Many colleges in America offer liberal arts programs, but that doesn’t mean they are a liberal arts college. Liberal arts colleges are driven to make sure their students learn and have a broad perspective on many topics.
What are the best liberal arts colleges for B (as in grade) students?
Liberal arts colleges have the same goal as one another, but there are some that are more selective than others. Some liberal arts colleges for B students (with an average GPA of about 3.5) include Rollins College, Wabash College, Beloit College, Oberlin College, and Lafayette College.
What is a liberal arts college?
From what I’ve gathered from my ~advanced~ research, a liberal arts college is an institution that is primarily meant for a student to learn, rather than solely focus on getting a job (at least that’s what they are supposed to be).
These liberal arts colleges heavily concentrated in learning the humanities (ex. literature, philosophy), social sciences (ex. political science & anthropology), and/or arts (ex. writing & theatre).
Most liberal arts colleges only have an undergraduate program, so if you want a master’s or Ph.D., then you will have to find another college/university.
Also, a liberal arts college doesn’t focus on only one field/degree. As you may know, a lot of universities require every student to take a particular course or courses during their years at their university.
But other than that, the student usually focuses on one or two specific fields of studies (your major(s)). Liberal arts colleges do help you focus on a field if you are interested, but your education focuses on being much more well-rounded.
Why should I go to a liberal arts college?
As I said, liberal arts colleges want to make sure their students focus their years on learning rather than just preparing to get a job. But the thing is, going to a non-liberal college does not mean you don’t learn.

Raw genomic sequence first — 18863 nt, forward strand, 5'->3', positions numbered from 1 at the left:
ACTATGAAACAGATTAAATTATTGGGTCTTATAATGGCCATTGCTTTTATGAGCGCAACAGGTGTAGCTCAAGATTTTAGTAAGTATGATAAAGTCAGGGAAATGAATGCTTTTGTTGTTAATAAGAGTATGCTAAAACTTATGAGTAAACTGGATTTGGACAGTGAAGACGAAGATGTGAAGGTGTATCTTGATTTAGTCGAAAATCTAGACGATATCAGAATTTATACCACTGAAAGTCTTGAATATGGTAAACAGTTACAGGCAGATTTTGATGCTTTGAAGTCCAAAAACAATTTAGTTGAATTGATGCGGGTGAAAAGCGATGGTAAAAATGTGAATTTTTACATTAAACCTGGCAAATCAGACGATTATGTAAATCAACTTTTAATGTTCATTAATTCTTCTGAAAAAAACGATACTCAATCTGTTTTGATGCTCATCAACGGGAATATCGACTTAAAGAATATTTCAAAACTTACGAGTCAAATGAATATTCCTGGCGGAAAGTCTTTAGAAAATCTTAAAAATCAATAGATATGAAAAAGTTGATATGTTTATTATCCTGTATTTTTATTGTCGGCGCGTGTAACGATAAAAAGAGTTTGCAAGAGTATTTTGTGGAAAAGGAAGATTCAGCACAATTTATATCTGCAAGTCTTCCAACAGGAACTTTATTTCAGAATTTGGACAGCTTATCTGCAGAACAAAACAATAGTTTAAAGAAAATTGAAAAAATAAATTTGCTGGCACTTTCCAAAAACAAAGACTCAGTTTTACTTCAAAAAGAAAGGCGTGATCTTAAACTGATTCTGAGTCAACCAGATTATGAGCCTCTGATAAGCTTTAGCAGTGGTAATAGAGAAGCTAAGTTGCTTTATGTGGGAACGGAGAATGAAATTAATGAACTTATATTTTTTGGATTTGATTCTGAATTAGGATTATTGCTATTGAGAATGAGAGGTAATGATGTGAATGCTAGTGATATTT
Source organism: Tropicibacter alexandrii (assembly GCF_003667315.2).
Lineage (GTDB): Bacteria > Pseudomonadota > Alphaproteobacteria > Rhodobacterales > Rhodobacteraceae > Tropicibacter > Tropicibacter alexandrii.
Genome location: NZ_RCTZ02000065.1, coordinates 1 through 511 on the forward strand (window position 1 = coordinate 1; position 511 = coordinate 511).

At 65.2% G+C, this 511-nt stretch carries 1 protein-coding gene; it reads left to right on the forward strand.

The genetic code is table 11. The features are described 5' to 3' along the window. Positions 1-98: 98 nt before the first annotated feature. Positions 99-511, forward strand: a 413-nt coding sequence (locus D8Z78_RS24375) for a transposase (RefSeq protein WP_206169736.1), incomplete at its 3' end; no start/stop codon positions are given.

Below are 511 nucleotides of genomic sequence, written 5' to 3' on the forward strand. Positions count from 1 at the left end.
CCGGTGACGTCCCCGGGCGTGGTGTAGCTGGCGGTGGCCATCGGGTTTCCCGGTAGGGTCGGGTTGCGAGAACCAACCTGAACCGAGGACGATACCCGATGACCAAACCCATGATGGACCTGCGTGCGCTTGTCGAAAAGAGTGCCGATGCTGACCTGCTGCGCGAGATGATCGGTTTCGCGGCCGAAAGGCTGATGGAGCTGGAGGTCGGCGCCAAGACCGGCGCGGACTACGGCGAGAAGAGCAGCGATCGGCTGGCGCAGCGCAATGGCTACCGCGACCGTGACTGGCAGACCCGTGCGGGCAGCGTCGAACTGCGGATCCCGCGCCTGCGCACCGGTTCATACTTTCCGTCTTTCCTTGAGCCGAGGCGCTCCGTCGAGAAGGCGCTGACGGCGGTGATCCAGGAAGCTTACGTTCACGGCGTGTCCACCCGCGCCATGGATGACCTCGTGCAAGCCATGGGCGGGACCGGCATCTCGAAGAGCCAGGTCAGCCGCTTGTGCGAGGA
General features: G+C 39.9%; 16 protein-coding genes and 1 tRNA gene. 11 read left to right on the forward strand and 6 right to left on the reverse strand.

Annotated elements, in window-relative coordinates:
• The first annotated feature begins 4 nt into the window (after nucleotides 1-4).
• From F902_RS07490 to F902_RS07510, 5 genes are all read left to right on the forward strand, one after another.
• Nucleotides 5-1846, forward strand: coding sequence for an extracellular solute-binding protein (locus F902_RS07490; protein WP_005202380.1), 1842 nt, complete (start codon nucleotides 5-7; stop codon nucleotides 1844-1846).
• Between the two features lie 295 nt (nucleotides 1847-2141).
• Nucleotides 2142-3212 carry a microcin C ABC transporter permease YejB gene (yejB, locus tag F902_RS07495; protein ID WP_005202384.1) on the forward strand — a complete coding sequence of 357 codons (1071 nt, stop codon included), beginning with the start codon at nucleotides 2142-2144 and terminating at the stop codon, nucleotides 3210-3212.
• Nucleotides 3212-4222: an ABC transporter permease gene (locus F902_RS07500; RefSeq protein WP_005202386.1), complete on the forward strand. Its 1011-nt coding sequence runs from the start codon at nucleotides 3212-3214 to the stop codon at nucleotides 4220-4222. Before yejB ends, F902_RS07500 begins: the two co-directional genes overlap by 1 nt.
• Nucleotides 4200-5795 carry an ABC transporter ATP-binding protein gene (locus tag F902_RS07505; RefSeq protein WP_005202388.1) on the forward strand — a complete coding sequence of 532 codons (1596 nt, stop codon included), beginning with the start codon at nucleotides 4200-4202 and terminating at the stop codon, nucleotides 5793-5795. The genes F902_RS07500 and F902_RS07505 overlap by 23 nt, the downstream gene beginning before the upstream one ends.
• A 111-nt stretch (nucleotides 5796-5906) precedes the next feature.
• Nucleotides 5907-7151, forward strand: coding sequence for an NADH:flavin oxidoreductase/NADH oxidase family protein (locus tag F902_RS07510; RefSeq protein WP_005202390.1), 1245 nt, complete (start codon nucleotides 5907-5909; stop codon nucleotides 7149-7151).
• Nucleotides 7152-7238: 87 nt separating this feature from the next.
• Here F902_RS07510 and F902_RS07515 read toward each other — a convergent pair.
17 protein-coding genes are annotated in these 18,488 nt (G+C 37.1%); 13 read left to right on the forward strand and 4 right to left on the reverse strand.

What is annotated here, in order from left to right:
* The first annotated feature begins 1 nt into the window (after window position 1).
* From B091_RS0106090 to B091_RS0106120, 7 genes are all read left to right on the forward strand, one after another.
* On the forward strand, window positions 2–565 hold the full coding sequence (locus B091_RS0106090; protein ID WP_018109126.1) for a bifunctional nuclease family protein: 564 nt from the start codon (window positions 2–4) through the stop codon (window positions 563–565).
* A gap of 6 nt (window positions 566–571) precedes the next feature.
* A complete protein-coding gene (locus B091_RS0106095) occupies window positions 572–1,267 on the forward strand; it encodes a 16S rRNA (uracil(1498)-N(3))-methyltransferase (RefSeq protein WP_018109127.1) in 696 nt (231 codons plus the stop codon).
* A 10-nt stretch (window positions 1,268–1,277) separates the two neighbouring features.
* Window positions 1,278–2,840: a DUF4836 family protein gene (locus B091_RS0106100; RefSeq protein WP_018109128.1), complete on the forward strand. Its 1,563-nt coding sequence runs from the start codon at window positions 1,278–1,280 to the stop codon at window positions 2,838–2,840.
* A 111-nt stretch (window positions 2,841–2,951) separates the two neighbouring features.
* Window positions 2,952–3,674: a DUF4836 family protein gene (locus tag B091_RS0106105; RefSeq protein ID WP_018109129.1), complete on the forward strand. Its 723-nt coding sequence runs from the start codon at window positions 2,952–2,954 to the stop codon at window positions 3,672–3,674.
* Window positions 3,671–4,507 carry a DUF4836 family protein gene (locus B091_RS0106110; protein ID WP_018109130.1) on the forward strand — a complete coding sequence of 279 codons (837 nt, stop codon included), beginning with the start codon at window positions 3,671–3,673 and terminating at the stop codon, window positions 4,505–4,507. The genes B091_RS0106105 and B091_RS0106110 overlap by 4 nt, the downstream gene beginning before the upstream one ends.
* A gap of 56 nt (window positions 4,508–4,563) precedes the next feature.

Also, from my ~advanced~ research, I saw a common pattern that a liberal arts college gives you a well-rounded education. Liberal arts colleges appear to make you think very critically, which I think may be due to the more one-on-one communication with other students and faculty.
Another pretty obvious thing is the student to faculty ratio. Liberal arts colleges tend to be smaller, so students have easier access to professors and smaller, more discussion-based classes.
Again, this doesn’t mean non-liberal arts colleges don’t have a small student to faculty ratio or small classes. In fact, Georgetown and Northwestern both have a fantastic student to faculty ratio and classes that are on the smaller side.
What are the best liberal arts colleges for B students?
For this portion of the article, I’ll be using GPAs (between ~3.3 and ~3.7) provided by PrepScholar. *Big disclaimer: I’m giving the average GPA for the students who attend these universities, but that doesn’t mean that having this GPA of about 3.5 is a ticket to getting in.
Grades and test scores are usually a sort of threshold you need to pass for the college to seriously consider as a student (they determine this with other parts of your application such as essays and extracurriculars).
Also, you are not limited to schools such as Rollins or Oberlin College. If your dream school is not on this list, it doesn’t mean that the school is bad or you are not qualified enough for the school; go with what makes you happy!*
Alrighty, let’s do this:
- Rollins College (Winterpark, FL) – has a collective GPA of 3.3 and an acceptance rate of ~66% (as of 2020). This GPA suggests that the students, on average, primarily received B’s throughout high school, and perhaps one or two A’s and/or C’s. The class size for Rollins (as of 2020) is ~2,000.